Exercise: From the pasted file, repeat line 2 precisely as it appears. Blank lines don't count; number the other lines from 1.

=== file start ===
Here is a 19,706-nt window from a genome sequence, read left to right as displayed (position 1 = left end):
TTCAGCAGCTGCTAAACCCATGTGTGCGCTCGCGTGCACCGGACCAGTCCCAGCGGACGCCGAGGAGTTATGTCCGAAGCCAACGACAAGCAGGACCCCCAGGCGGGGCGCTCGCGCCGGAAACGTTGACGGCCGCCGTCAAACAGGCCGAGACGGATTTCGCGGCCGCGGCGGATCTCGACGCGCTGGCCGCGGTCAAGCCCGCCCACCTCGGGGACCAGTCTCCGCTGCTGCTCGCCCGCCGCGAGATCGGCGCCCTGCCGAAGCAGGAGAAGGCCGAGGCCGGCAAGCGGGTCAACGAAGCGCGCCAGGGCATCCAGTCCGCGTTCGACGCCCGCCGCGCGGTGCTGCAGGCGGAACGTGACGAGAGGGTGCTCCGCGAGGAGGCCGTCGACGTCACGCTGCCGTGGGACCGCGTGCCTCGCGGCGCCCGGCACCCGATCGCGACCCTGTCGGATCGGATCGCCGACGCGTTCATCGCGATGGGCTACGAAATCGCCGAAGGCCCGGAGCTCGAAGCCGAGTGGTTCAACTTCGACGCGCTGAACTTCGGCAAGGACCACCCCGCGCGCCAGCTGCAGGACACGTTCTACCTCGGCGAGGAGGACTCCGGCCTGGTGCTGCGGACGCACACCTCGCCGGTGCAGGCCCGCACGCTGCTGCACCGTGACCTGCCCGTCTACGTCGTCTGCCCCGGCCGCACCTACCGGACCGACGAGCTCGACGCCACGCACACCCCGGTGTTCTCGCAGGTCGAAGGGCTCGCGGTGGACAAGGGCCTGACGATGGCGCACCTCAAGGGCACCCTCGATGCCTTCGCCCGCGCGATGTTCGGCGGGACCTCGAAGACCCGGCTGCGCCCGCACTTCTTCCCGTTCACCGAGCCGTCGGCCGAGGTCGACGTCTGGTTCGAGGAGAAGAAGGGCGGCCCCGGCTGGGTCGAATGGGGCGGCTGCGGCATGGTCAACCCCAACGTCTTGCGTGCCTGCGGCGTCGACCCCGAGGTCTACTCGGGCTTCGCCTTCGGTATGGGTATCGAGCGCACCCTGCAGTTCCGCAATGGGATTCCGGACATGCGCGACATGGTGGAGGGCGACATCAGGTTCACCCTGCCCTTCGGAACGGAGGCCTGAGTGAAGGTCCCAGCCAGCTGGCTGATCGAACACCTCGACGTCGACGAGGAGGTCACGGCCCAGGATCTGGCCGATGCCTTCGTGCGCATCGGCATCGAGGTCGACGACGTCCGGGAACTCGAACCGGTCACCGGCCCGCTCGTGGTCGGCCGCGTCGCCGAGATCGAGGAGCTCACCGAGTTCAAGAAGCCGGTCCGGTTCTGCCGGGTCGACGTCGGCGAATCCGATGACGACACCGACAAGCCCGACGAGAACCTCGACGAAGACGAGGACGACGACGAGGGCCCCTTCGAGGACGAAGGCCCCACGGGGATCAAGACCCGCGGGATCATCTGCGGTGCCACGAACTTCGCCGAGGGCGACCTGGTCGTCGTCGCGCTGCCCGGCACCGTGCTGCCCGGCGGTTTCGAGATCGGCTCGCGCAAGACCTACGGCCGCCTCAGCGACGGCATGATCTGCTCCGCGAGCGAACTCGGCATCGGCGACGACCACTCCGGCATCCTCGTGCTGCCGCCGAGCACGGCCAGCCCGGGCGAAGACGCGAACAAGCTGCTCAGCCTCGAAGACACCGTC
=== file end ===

TTCAGCAGCTGCTAAACCCATGTGTGCGCTCGCGTGCACCGGACCAGTCCCAGCGGACGCCGAGGAGTTATGTCCGAAGCCAACGACAAGCAGGACCCCCAGGCGGGGCGCTCGCGCCGGAAACGTTGACGGCCGCCGTCAAACAGGCCGAGACGGATTTCGCGGCCGCGGCGGATCTCGACGCGCTGGCCGCGGTCAAGCCCGCCCACCTCGGGGACCAGTCTCCGCTGCTGCTCGCCCGCCGCGAGATCGGCGCCCTGCCGAAGCAGGAGAAGGCCGAGGCCGGCAAGCGGGTCAACGAAGCGCGCCAGGGCATCCAGTCCGCGTTCGACGCCCGCCGCGCGGTGCTGCAGGCGGAACGTGACGAGAGGGTGCTCCGCGAGGAGGCCGTCGACGTCACGCTGCCGTGGGACCGCGTGCCTCGCGGCGCCCGGCACCCGATCGCGACCCTGTCGGATCGGATCGCCGACGCGTTCATCGCGATGGGCTACGAAATCGCCGAAGGCCCGGAGCTCGAAGCCGAGTGGTTCAACTTCGACGCGCTGAACTTCGGCAAGGACCACCCCGCGCGCCAGCTGCAGGACACGTTCTACCTCGGCGAGGAGGACTCCGGCCTGGTGCTGCGGACGCACACCTCGCCGGTGCAGGCCCGCACGCTGCTGCACCGTGACCTGCCCGTCTACGTCGTCTGCCCCGGCCGCACCTACCGGACCGACGAGCTCGACGCCACGCACACCCCGGTGTTCTCGCAGGTCGAAGGGCTCGCGGTGGACAAGGGCCTGACGATGGCGCACCTCAAGGGCACCCTCGATGCCTTCGCCCGCGCGATGTTCGGCGGGACCTCGAAGACCCGGCTGCGCCCGCACTTCTTCCCGTTCACCGAGCCGTCGGCCGAGGTCGACGTCTGGTTCGAGGAGAAGAAGGGCGGCCCCGGCTGGGTCGAATGGGGCGGCTGCGGCATGGTCAACCCCAACGTCTTGCGTGCCTGCGGCGTCGACCCCGAGGTCTACTCGGGCTTCGCCTTCGGTATGGGTATCGAGCGCACCCTGCAGTTCCGCAATGGGATTCCGGACATGCGCGACATGGTGGAGGGCGACATCAGGTTCACCCTGCCCTTCGGAACGGAGGCCTGAGTGAAGGTCCCAGCCAGCTGGCTGATCGAACACCTCGACGTCGACGAGGAGGTCACGGCCCAGGATCTGGCCGATGCCTTCGTGCGCATCGGCATCGAGGTCGACGACGTCCGGGAACTCGAACCGGTCACCGGCCCGCTCGTGGTCGGCCGCGTCGCCGAGATCGAGGAGCTCACCGAGTTCAAGAAGCCGGTCCGGTTCTGCCGGGTCGACGTCGGCGAATCCGATGACGACACCGACAAGCCCGACGAGAACCTCGACGAAGACGAGGACGACGACGAGGGCCCCTTCGAGGACGAAGGCCCCACGGGGATCAAGACCCGCGGGATCATCTGCGGTGCCACGAACTTCGCCGAGGGCGACCTGGTCGTCGTCGCGCTGCCCGGCACCGTGCTGCCCGGCGGTTTCGAGATCGGCTCGCGCAAGACCTACGGCCGCCTCAGCGACGGCATGATCTGCTCCGCGAGCGAACTCGGCATCGGCGACGACCACTCCGGCATCCTCGTGCTGCCGCCGAGCACGGCCAGCCCGGGCGAAGACGCGAACAAGCTGCTCAGCCTCGAAGACACCGTC